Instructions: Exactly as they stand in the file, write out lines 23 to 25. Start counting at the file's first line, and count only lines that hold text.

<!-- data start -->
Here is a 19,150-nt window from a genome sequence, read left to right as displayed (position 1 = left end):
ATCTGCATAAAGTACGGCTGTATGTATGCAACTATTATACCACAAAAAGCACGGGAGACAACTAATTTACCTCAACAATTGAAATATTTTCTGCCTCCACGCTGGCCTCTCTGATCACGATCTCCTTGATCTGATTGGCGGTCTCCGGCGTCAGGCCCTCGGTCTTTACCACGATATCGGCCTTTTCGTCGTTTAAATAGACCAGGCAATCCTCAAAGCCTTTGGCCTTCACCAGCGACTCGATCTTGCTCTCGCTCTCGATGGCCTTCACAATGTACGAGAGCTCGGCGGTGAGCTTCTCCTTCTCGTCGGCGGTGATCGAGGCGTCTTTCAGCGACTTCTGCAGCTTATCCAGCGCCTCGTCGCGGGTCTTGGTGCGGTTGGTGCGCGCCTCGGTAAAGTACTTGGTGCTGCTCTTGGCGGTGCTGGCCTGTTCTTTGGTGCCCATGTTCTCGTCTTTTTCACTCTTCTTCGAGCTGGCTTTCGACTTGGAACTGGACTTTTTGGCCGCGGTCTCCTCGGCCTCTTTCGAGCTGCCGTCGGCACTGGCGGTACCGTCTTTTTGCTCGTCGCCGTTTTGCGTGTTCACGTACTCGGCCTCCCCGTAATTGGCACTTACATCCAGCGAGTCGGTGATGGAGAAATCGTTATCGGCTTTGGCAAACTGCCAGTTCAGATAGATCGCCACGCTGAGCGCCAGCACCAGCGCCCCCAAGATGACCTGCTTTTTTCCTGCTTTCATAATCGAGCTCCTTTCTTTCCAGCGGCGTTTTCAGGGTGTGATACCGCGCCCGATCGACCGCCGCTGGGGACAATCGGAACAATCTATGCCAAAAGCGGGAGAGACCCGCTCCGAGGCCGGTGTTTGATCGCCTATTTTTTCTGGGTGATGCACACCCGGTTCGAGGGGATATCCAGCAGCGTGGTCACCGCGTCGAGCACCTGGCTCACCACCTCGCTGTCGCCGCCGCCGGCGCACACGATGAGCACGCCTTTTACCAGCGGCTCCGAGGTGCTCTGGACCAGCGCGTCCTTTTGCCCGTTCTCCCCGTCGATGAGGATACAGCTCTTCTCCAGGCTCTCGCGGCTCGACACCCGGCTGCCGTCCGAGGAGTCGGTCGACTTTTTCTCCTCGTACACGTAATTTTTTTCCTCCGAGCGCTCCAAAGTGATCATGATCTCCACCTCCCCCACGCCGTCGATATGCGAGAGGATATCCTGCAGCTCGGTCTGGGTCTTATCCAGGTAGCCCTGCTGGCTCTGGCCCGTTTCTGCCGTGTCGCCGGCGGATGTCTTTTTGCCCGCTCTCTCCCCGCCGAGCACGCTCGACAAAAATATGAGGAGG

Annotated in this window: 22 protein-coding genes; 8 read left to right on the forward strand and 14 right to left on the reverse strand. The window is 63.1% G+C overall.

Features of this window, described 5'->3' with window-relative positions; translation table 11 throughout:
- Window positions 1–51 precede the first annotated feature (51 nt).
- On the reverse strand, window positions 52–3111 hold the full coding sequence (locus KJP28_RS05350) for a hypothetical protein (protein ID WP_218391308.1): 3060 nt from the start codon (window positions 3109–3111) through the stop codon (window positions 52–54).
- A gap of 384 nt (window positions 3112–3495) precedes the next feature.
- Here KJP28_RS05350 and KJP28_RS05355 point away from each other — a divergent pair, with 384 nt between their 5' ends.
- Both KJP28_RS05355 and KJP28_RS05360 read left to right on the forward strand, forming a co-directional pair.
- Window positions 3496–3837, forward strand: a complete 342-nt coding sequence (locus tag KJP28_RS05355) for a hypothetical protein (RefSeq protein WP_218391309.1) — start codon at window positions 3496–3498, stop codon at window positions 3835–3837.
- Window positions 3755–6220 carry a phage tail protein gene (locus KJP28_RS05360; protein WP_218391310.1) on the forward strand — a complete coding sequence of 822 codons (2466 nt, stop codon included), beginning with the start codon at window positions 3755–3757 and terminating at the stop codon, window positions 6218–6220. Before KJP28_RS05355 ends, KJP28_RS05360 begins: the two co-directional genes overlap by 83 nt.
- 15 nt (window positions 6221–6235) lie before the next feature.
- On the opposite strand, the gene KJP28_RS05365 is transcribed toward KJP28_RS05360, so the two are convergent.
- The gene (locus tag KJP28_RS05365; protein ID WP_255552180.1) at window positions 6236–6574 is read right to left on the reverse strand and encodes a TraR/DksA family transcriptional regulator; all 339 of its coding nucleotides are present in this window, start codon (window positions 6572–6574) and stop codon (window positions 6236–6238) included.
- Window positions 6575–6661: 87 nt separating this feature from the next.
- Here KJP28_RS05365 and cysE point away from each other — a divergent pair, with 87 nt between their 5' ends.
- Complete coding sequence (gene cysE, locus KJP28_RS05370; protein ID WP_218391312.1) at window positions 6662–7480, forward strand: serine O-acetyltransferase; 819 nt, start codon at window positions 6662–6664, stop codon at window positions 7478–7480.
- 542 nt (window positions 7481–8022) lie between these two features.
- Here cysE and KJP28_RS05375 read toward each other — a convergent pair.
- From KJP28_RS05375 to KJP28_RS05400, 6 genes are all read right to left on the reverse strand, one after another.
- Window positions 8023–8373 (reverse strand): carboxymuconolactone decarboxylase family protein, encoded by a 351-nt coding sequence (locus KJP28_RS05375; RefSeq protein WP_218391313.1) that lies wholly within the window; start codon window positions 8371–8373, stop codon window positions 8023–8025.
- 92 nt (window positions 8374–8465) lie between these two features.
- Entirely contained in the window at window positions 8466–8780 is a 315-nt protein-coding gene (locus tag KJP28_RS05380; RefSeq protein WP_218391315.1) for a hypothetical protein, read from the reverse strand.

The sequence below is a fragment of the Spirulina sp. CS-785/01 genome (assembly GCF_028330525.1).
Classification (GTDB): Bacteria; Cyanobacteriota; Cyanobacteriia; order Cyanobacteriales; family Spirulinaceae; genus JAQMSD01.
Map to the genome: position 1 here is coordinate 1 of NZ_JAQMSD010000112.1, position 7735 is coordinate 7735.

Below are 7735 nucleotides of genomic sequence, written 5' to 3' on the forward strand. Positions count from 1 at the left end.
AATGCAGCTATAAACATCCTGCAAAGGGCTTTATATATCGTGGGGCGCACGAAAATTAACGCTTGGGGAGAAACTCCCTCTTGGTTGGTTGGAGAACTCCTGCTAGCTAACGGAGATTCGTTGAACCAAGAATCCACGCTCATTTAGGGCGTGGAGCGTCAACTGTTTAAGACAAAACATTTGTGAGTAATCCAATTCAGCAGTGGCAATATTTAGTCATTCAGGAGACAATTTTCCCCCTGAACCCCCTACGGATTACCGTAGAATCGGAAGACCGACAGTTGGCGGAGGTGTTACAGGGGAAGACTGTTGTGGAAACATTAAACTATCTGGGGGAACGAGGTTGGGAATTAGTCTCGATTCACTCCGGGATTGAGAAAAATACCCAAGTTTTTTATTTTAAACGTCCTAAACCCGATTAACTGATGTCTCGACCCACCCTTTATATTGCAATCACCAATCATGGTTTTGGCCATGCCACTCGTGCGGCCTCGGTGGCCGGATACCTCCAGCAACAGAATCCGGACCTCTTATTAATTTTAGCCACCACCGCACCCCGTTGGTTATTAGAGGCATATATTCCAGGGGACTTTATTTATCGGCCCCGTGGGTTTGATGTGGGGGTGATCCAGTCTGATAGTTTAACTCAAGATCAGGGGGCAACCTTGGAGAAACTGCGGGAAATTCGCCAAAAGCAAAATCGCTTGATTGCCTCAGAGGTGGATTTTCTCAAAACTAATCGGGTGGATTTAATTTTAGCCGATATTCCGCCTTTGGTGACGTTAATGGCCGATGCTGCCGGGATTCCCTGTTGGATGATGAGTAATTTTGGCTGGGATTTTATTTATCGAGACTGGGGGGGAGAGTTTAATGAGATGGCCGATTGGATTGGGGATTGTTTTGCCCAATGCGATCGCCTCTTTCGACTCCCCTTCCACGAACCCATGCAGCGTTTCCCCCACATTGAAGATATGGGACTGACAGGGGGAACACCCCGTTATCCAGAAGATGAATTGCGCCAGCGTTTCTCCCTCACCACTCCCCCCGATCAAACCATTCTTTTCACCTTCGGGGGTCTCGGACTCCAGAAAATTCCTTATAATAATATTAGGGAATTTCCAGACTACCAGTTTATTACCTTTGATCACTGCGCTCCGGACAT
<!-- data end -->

- Entirely contained in the window at window positions 8466–8780 is a 315-nt protein-coding gene (locus tag KJP28_RS05380; RefSeq protein WP_218391315.1) for a hypothetical protein, read from the reverse strand.

The sequence below is a fragment of the Spirulina sp. CS-785/01 genome (assembly GCF_028330525.1).
Classification (GTDB): Bacteria; Cyanobacteriota; Cyanobacteriia; order Cyanobacteriales; family Spirulinaceae; genus JAQMSD01.